All Wurlitzer electronic pianos - from the model 112 to the Wurlitzer 200a - are more or less built the same. There are subtle differences in the mechanical action and the amplifier, but they all follow the same basic principles.
When you hit a key on the Wurlitzer electronic piano, a felt-tipped hammer rises and strikes a metal reed. The reed vibrates to a certain pitch, which is determined by the weight of a lump of solder at the end of the reed. A pickup converts the vibration into an electrical signal, which is finally amplified by the onboard amp and sent to a speaker.
Here’s how it works in a little more detail:Read More
The Wurlitzer 206 is the student version of the Wurlitzer 200. It is equivalent to the 200 in every day, but it is mounted on a cabinet instead of legs and some features of the amplifier are disabled. However, all of the components that are in a 200 are also present on the circuit board of the 206. Enabling vibrato and the aux output is therefore as simple as adding some wires and a 10k potentiometer. Here is how we do it.Read More
Wurlitzer in the 140 series are transitional models: more reliable than Wurlitzer’s earlier electronic pianos, but not as portable as later models. On the other hand, the 200-series is the iconic final iteration of Wurlitzer keyboards: smaller, lighter, more chrome. If there’s a Wurlitzer 140 (or any of its many variants, from the 140b to the 145) that has caught your eye, you may be wondering if buying it is a good idea. How does it stack up against the 200a? Does it require more work? What are the practical differences between them? This guide is here to help.Read More
The Wurlitzer 200 and 200a are extremely similar. If you are trying to decide between the two models, you should first of all realize that there are no bad decisions here. When restored, both types of keyboard are equally reliable, high-quality instruments. And, of course, both of them have that iconic Wurlitzer sound.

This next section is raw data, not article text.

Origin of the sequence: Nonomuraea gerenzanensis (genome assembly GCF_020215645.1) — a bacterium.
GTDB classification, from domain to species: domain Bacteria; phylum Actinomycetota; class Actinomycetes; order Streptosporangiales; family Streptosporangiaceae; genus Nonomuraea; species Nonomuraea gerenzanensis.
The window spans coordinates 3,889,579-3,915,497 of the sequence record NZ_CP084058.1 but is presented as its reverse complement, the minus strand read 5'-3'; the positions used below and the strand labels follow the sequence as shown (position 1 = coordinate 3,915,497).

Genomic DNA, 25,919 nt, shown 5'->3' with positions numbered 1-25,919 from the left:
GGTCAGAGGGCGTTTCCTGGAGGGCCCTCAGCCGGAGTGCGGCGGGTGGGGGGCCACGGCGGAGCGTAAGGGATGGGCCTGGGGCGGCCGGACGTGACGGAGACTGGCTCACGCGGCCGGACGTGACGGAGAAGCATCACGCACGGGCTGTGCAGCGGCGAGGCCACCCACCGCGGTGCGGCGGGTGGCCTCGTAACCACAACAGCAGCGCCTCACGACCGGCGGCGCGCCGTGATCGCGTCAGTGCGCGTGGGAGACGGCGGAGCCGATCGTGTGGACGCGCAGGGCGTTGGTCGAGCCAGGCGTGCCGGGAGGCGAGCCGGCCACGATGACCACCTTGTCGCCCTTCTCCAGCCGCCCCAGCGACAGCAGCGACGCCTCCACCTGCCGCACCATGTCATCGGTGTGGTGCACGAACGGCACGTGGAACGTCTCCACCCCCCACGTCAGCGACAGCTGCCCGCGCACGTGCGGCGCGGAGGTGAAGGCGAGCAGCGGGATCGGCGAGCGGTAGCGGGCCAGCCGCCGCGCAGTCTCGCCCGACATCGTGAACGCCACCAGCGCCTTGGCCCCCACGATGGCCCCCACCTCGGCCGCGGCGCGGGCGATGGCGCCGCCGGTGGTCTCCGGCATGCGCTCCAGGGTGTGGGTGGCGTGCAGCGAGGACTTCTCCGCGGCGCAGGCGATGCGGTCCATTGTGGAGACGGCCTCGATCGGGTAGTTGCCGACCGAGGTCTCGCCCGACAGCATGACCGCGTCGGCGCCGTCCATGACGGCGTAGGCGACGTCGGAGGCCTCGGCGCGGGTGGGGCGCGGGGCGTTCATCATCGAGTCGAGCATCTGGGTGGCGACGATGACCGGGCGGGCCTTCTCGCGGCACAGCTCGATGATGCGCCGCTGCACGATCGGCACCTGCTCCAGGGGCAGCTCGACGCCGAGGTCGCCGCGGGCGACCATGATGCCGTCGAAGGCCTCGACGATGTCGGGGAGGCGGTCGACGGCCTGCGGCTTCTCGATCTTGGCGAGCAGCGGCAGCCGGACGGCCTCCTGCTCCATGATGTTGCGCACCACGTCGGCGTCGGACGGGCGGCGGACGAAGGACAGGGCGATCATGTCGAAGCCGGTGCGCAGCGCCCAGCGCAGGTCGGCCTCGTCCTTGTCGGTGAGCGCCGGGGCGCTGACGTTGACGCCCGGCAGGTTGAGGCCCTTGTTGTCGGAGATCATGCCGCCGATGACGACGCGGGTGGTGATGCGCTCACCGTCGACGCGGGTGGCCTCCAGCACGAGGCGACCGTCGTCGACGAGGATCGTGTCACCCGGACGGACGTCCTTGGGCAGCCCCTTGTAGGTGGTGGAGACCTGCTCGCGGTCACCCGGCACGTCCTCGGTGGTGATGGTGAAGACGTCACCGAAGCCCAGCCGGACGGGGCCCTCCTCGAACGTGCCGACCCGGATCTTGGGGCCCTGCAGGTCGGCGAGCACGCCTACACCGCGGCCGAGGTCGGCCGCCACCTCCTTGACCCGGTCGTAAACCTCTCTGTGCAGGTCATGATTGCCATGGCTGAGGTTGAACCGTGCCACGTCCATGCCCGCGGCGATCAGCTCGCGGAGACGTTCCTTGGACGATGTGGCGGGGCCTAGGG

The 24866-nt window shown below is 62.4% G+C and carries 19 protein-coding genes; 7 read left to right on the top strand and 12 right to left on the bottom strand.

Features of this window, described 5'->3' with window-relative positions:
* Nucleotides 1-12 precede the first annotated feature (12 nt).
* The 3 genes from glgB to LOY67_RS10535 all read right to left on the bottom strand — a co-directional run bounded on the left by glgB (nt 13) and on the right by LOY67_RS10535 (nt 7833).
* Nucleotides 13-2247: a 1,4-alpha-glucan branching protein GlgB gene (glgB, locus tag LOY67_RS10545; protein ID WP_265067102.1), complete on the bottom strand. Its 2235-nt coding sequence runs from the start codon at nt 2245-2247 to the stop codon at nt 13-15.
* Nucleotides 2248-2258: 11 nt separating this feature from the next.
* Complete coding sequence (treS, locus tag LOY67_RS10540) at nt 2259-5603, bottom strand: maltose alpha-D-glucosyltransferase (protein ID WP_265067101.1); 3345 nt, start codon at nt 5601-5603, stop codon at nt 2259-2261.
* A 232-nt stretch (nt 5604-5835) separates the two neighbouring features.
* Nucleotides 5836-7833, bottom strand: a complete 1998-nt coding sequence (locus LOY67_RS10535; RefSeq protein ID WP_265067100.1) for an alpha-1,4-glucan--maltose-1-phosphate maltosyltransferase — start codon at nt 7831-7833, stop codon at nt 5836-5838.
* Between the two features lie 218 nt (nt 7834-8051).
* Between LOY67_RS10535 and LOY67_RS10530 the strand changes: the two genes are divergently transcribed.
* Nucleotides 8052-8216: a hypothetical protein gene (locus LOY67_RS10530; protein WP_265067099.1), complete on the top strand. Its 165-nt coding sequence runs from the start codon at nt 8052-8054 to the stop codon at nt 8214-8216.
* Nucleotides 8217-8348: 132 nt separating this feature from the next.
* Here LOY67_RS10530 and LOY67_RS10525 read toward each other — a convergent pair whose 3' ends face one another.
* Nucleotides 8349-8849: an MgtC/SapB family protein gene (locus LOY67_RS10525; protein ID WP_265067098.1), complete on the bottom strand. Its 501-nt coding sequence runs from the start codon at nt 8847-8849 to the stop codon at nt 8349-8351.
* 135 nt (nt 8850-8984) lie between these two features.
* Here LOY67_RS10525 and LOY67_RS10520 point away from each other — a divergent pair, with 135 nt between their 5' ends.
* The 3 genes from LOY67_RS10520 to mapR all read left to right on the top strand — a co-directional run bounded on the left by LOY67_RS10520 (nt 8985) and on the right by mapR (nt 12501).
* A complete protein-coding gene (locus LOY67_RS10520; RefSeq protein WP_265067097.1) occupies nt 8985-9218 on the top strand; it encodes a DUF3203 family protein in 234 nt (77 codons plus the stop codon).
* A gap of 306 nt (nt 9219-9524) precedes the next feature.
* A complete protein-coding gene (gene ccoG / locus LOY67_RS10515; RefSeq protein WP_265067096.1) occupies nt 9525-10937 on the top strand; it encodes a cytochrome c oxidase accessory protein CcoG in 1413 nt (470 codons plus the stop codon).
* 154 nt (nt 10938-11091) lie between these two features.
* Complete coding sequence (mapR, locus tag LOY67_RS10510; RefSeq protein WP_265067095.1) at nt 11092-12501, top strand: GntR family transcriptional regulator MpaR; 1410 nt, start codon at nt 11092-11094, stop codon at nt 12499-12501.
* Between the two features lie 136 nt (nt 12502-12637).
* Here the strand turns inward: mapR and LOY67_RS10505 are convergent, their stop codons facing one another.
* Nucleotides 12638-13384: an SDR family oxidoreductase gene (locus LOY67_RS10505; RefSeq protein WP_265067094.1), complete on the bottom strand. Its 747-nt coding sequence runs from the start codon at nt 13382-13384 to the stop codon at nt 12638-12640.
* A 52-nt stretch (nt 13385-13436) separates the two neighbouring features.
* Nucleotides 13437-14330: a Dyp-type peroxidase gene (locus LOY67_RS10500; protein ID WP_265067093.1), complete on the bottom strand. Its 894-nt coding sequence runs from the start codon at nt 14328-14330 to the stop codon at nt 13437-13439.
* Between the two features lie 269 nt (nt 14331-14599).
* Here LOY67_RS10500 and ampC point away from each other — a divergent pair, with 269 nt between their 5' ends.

If you can’t decide between a Wurlitzer 200 and a 200a, this guide may help. Below, we’ve listed the differences between the 200 and the 200a.Read More
We’ve written about the history of the Gibson GA-5 before. Basically, the GA-5 was Gibson’s first practice amp offering. Not only was the circuit nearly identical to the Fender Champ, but the GA-5’s cabinet was suspiciously similar as well. Eventually, Gibson adopted a more original exterior design, but the circuit remained pretty much the same. This means that a GA-5 of any vintage is an extremely affordable equivalent to a 5F1 Champ.Read More
We’ve discussed the differences between the GA-5 and 5F1, both historically and in terms of the circuit. Here’s how one circuit could be converted to the other, in list form.Read More
There are many different problems that could make a Wurlitzer’s keys stick. Because sticky keys are so case-specific, there is no cure-all solution. However, here are some ideas as to why your Wurlitzer’s keys are sticking.Read More
Some vintage keyboard are in a state of total dilapidation, and will obviously need a lot of work before they can be played. But others are in better condition. They turn on, sound comes out, all or most of the keys work. Is this enough? When can servicing a keyboard that “works” make it perform much better?Read More
This is a classic example of a Wurlitzer 200a that we once had. We photographed it in front of a wall at the studio - actually, in the control room. (The “signal” stencil is a holdover from the building’s time as a Metro-North Railroad switching station.) The floor is very slanted so we got to use an underrated feature that all portable 200 models have: adjustable feet.Read More
The 203 is, objectively, one of the best models of Wurlitzer ever made. It has four speakers - 8” speakers!, but still, this is as close as Wurlitzer ever got to the classic 70s stack. When you play it at high volumes, it envelops you in sound like a really nice acoustic piano. The bass response is excellent. The two front speakers are pointed at you, for monitoring purposes. The two back speakers are pointed away, for filling the room. It’s just perfection.Read More